Genevieve Nnaji‘s movie, ‘Lionheart’, may not be shown in Nigerian cinemas and this has left the actress distraught.
The actress revealed via Ugoma Adegoke, the CEO of Life House, that although getting to show her directorial debut to her fans have been giving her a mush feeling, unfortunately, not everyone shares her enthusiasm.
The statement describes as sad the fact that the very people who pose as Nollywood supporters and promoters of their content are the same people frustrating the efforts of filmmakers.
“FilmOne, one of the major film cinema distributors, has categorically refused to distribute Lionheart, primarily because they have no stake in it. They are currently invested in a couple of movies showing in the cinemas and want to protect their assets at all cost. Monopolizing the market this season is their strategy to recouping their investment,” the statement reads.
According to a report, the actress adds that although pioneer cinema house, Silverbird agreed to exclusively exhibit ‘Lionheart’ across their cinemas, as soon as the announcement was made about the release, the ‘powers that be’ of distribution and marketing proceeded to arm-twist them into backing out of the agreement by threatening to boycott them in the future.
A statement by CEAN’s chairman Patrick Lee has responded to the statement from Nnaji’s team. Lee said that the Lionheart team did not adhere to the processes involved in exhibiting a film in cinemas in the country that’s why most of its members “rightly refused to take the movie.”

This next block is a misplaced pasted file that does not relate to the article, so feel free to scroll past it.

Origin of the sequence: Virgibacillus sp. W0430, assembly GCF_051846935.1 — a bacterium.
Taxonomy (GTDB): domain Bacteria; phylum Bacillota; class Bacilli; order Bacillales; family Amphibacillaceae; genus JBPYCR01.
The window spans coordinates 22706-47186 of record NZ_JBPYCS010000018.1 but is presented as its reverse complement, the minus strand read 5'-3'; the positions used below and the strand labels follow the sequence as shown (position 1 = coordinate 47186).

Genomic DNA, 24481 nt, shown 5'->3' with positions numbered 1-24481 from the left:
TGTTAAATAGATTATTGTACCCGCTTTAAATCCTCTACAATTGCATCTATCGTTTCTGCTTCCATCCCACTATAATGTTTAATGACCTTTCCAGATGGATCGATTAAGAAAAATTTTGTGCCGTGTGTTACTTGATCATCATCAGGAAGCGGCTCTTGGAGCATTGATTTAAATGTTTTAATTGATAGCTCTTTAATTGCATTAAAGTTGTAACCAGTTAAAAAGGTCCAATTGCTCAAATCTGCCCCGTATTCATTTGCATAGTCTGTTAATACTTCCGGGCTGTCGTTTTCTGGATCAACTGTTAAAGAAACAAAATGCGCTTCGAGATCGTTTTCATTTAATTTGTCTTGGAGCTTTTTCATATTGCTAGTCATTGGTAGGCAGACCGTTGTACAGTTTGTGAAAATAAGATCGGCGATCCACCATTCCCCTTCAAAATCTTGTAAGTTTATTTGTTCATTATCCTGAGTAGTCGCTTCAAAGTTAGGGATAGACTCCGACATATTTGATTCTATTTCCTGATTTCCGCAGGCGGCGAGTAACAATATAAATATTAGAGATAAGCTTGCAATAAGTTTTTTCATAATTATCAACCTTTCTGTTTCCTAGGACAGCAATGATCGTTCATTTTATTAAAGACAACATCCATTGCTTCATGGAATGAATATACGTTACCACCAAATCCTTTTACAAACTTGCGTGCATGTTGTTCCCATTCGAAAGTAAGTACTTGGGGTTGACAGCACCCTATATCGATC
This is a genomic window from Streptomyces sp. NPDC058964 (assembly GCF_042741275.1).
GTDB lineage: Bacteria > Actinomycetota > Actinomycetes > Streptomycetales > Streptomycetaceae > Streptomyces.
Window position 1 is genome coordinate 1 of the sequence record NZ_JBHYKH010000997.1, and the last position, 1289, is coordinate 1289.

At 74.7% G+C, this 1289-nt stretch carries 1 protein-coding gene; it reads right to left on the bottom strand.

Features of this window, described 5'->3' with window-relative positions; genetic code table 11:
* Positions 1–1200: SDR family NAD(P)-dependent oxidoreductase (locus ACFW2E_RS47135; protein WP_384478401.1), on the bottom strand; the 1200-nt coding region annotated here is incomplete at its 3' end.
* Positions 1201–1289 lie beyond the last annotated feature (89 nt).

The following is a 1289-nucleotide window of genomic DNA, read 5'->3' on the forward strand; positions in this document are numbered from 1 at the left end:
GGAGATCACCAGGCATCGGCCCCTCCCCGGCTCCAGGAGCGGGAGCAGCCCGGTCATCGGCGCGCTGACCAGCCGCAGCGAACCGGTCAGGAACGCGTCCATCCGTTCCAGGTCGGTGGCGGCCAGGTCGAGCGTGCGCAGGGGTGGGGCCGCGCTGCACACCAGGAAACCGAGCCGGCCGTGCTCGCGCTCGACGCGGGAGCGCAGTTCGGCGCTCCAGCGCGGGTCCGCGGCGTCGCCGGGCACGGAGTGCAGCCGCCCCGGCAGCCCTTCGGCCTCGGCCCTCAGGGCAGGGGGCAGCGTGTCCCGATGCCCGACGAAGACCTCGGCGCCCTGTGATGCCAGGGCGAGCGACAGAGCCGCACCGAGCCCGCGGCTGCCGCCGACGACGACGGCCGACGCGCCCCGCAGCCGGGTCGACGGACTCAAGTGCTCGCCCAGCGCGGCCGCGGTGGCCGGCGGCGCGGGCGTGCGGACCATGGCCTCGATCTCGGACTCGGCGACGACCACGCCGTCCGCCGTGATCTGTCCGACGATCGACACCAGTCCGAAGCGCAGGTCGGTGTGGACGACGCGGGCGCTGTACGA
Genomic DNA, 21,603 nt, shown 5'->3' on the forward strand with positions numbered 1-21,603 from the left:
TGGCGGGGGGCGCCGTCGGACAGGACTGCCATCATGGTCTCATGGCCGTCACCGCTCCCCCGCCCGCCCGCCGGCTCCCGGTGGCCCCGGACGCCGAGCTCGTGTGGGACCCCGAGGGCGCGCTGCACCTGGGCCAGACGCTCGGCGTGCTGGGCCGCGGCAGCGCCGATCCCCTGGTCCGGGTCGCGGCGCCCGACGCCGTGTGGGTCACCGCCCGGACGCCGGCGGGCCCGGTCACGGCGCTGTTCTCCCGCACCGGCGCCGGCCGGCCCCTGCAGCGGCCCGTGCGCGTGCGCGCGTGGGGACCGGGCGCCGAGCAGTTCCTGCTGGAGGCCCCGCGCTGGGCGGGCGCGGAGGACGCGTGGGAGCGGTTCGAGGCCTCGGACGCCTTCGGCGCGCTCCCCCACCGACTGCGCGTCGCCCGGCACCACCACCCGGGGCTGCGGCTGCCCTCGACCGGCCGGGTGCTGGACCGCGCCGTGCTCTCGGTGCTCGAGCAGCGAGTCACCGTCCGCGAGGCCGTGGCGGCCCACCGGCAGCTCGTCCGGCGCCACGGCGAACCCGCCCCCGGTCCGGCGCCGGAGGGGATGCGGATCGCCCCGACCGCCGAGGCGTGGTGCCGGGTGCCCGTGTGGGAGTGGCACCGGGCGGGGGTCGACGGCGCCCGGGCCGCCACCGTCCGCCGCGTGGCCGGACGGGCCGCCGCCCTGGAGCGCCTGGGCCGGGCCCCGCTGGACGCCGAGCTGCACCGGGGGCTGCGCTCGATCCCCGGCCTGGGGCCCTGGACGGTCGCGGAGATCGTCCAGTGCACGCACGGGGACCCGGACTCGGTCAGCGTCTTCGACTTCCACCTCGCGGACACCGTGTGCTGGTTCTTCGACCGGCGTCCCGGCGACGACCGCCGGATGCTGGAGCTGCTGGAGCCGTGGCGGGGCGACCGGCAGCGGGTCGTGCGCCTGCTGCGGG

See full statement below:
Hi all, as cinema exhibitors we have processes that guide us when considering a movie for exhibition in the cinema.
We expect the movie to come from a licenced distributor, we expect the movie to be given adequate run time in the cinemas before it is officially released on other platforms and also for our cinemas to be provided with adequate notice for the inclusion of the movie in an increasingly crowded calendar. It is clear from the approach taken by the Lionheart team that these processes were not adhered to and most of our members rightly refused to take the movie.
It is also important to note that this movie had been signed up by Netflix months ago, thereby giving Genevieve’s team ample time to secure a spot on the calendar, an option they did not take until quite recently thereby ensuring the possibility of the movie not being shown by cinemas during their preferred date.
Genevieve has starred and produced movies for cinema exhibition in the past so should be familiar with the way the industry works which is why this is a cause for concern for us in the cinema association.
Finally it’s worth pointing out that other movies such as Chief Daddy, KOB and Merry men had all been slated from early March this year. Mo Abudu, AY and Kemi Adetiba who are industry compatriots of Genevieve’s followed the right approach by scheduling early for cinema release, it’s not fair that they may now possibly have their screen times reduced because of the rushed inclusion of Lionheart in the cinemas.
We at the cinema association are also not pleased about the attacks in the statement on some of our members and the sweeping generalisations the statement makes and expect to seek further clarification from its author before determining if further action needs to be taken.